After three great nights in Frisco, TX, we head south towards Houston. It's not supposed to be a long drive, but our GPS program (CoPilot RV) has been set to avoid toll roads, and unfortunately Houston is overrun with toll roads. So instead of a direct drive down I-45 with a quick run across I-10 to our campground, we end up taking some smaller back roads through rural Texas. This ended up turning our 5 hour trip into more than 6 hours, including some very slow sections running through small towns.
But the drive was worth it. We ended up staying in Stephen F. Austin State Park in San Felipe (once known as San Felipe de Austin), but that's a story for later.
Stephen F. Austin is a wonderful state park, with plenty of sites big enough for the largest rigs down to primitive camping. The RV sites are pull-thru semi-circles with full hookups, and the only downside is that they just have 30 amp electric available. It wasn't a problem this trip, but I'm sure during the scorching days of summer when high amounts of air conditioning is needed, this would be a problem for bigger rigs like our 36LA. Level sites (typical of Texas in general) with a large circle of mowed grassy area, fire pit and grill and a picnic table at each site. If I had to estimate, our site #11 was at least 60' wide by 80' deep. Past the mowed areas the rest of the park is left natural for deer, coyotes and other wildlife to inhabit. Two or more hiking trails for visitors to enjoy.
There is a golf course adjacent to the park, but it was closed for renovations while we were there. It used to be associated with the state park, but is a private concern now. Looked nice. Would have liked to play a round there.
But as good as the park was, we were there to visit with an old friend I hadn't seen in more than 40 years; Bob Johnson and his wife, Susan. Bob just recently retired from the ministry, and he and Susan bought a Ford F150 pickup and a new Lance travel trailer. They've been enjoying it for short trips over the past year, and we've both been looking forward to meeting up once Barbara and I finally got around to retiring to full-time RV living. Really, really nice people who introduced us to things around Houston, including Galveston, while we introduced them to nightly mini ice cream cones for dessert!
We got to experience a bit of early Texas history not generally taught. Everyone knows all about the Alamo, Sam Houston and Texas' fight for freedom from Mexico, but many people (ourselves included) didn't know much about how Texas was founded BEFORE the nasty business at the Alamo. The guy who got it all started was whom the park we stayed at was named; Stephen F. Austin. He was responsible for receiving land grants from Spain (via Mexico) in order to bring immigrants from the U.S. Into the territory of Texas. These people would, in turn, receive grants of land from their local “empresario” (Stephen F. Austin) and they would build, farm and generally make a new life for themselves while developing the land for commerce and paying taxes to Mexico. The Stephen F. Austin museum, located just a few minutes away from the state park in a plot of land that was once part of San Felipe de Austin (the original settlement of Americans in Texas), is an excellent way to learn about early Texas history and a very interesting man. Even if you don't stay at the park, it's a good day trip to take on it's own.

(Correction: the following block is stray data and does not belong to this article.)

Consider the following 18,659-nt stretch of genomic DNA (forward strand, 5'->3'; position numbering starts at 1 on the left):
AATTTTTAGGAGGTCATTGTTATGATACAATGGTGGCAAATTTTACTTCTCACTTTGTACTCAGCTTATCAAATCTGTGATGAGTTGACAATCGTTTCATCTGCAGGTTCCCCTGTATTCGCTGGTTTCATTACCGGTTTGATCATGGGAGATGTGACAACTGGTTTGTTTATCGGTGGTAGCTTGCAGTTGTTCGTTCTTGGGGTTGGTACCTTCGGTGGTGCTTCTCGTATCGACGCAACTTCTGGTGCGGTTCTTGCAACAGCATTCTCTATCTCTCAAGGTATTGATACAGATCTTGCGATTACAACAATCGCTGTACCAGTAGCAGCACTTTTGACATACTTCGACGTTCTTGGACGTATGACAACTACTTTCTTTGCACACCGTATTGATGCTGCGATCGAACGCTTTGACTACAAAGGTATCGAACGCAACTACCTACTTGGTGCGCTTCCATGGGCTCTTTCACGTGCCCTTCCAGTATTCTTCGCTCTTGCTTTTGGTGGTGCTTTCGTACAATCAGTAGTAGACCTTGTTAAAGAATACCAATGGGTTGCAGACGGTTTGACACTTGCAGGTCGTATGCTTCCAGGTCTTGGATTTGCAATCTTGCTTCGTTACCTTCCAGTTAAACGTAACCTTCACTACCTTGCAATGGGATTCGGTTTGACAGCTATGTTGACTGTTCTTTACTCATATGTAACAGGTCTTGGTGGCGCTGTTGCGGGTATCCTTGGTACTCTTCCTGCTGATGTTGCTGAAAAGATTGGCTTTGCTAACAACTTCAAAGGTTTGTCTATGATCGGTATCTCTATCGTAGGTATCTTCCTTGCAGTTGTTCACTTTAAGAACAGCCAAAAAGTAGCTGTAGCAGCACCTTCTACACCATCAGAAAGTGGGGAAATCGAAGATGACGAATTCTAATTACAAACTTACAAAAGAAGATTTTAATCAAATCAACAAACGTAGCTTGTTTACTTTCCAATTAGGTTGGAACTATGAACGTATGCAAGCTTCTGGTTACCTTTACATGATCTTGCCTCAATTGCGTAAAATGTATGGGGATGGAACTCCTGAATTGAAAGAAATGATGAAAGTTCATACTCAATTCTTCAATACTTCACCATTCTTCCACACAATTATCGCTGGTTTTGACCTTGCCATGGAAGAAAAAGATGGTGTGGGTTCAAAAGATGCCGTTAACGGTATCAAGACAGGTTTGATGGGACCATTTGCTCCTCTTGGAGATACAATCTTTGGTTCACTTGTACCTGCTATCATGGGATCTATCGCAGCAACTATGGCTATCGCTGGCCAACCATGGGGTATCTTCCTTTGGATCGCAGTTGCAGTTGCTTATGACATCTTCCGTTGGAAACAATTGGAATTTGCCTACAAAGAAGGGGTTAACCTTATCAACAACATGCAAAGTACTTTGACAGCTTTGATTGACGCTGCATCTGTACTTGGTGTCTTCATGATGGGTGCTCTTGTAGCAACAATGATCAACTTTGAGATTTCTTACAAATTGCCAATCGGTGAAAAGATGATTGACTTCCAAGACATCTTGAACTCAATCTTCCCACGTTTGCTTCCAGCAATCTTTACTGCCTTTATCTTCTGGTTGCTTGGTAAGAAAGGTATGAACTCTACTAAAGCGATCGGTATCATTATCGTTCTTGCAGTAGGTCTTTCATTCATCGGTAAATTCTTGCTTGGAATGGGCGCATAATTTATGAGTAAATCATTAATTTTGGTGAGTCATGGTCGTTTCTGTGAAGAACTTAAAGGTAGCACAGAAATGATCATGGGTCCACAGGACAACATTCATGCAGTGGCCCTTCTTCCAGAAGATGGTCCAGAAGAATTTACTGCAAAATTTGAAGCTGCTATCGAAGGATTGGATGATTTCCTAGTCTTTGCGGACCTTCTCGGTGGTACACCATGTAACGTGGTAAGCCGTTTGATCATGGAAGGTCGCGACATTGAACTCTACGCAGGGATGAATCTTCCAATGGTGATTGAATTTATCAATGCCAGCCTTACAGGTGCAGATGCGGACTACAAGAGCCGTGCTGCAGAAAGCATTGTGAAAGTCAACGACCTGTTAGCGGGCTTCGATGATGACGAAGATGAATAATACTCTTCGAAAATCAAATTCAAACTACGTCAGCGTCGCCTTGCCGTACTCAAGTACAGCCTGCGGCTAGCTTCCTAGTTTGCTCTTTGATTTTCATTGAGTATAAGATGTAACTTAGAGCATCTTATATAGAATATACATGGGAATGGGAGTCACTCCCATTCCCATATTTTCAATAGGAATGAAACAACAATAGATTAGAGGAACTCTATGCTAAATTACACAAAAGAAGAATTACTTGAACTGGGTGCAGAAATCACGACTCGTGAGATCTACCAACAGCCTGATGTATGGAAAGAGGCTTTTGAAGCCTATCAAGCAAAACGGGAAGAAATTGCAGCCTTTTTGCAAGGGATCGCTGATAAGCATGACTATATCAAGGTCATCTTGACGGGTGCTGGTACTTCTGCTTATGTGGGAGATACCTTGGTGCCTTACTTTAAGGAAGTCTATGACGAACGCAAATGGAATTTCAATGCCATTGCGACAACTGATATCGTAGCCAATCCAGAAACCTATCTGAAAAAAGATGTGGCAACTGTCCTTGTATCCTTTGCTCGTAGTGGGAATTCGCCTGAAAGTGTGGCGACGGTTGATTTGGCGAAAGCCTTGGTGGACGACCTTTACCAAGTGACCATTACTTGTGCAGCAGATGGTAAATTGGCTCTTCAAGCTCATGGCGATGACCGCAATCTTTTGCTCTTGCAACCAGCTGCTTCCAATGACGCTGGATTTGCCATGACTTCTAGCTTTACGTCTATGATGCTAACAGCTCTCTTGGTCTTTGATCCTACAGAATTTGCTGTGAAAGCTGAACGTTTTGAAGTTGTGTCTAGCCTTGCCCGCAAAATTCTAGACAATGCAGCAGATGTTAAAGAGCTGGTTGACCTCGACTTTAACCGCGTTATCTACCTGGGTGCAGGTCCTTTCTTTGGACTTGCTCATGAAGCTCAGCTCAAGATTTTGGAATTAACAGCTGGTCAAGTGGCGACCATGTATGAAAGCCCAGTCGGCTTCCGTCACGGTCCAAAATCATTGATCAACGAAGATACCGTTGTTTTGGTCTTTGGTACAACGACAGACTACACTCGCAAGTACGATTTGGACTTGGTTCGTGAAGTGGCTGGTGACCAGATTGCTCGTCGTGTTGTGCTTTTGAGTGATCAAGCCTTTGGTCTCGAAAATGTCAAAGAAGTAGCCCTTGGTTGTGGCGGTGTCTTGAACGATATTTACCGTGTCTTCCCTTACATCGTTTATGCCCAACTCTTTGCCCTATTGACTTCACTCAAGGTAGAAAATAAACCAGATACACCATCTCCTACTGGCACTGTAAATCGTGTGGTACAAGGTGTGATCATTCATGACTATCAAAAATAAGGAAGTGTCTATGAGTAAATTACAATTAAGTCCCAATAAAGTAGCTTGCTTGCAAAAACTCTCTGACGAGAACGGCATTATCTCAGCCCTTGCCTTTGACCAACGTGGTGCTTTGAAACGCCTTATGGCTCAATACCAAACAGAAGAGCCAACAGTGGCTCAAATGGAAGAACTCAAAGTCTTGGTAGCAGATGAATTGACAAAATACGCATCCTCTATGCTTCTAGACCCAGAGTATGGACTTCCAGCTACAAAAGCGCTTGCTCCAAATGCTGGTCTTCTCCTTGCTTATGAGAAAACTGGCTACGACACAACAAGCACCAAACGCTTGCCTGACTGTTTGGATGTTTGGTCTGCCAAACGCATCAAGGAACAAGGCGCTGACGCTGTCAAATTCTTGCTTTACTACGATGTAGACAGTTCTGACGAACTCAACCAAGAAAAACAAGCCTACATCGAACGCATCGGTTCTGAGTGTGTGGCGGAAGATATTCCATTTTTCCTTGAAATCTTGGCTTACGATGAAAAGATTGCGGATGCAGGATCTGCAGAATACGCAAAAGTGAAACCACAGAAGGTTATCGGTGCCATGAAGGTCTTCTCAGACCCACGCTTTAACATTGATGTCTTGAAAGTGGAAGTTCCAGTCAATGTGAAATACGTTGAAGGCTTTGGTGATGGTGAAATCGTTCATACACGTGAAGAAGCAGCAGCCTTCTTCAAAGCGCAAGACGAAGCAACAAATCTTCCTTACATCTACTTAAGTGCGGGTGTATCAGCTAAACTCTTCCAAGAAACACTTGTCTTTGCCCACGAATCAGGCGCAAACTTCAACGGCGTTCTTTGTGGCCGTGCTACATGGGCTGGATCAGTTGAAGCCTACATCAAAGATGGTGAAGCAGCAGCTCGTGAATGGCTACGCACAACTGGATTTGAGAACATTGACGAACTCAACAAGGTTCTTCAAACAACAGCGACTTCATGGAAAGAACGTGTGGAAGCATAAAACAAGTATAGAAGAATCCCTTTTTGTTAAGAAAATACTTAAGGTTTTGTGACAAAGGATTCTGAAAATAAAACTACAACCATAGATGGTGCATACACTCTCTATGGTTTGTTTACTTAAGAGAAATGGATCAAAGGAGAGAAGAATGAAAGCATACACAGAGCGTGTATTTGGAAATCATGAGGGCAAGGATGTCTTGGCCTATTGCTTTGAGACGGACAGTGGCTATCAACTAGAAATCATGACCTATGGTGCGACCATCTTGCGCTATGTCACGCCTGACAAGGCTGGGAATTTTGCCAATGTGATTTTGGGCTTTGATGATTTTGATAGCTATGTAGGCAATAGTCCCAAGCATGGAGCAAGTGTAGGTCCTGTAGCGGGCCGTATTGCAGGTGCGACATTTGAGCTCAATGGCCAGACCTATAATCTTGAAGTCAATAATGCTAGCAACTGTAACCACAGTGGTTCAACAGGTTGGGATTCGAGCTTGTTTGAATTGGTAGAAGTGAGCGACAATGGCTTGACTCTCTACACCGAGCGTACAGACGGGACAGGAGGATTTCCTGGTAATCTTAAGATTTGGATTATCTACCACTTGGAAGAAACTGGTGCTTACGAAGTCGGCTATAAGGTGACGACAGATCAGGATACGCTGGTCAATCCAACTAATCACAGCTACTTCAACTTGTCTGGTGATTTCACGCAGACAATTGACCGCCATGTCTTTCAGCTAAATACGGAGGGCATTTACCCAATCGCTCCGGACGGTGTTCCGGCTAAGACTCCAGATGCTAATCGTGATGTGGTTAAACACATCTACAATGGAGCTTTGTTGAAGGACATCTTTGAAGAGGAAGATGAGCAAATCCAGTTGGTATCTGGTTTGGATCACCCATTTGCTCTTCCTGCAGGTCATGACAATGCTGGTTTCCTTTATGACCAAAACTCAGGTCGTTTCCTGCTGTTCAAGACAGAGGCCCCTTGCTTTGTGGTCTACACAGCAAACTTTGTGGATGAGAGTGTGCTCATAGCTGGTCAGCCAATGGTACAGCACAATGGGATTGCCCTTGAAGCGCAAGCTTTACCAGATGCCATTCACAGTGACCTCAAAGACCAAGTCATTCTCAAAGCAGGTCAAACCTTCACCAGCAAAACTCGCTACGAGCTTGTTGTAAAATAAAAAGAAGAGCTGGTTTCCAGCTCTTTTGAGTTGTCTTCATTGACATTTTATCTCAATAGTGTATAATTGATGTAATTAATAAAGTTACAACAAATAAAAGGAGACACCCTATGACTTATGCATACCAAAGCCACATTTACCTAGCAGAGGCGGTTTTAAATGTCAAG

A sculpture outside of Stephen F. Austin museum depicting the flight out of town in advance of Mexican troops. The fleeing Texans burned the town of San Felipe de Austin in order to deny the invading troops anything to make their stay comfortable. Interesting fact: The sculpture initially didn't include the dog I was posing with. It was determined that a blind person trying to access the museum with a cane could possibly hit the woman with the lantern, so the dog was added to block that part of the sculpture!
One big plus from our Houston trip was finding the last couple of skeins of yarn in the right dye lot for Barbara to finish her crocheting project. I was getting pretty tired of hitting every Walmart at every stop we made to find the right dye lot!
A day trip to Galveston got us our first view of the Gulf of Mexico, and even though it wasn't a great day weather-wise, whetted our appetite for our next destination – Port Aransas – a barrier island between Corpus Christi and the Gulf.
We didn't have time to see NASA's space center this trip, but we'll be back another time.
We're Dave and Barbara Richard, and we're planning the ultimate retirement experience - travel the U.S. and Canada in style in a Tiffin Open Road 36LA Class A motor home, play golf and stop at every weird and wacky roadside attraction we can find.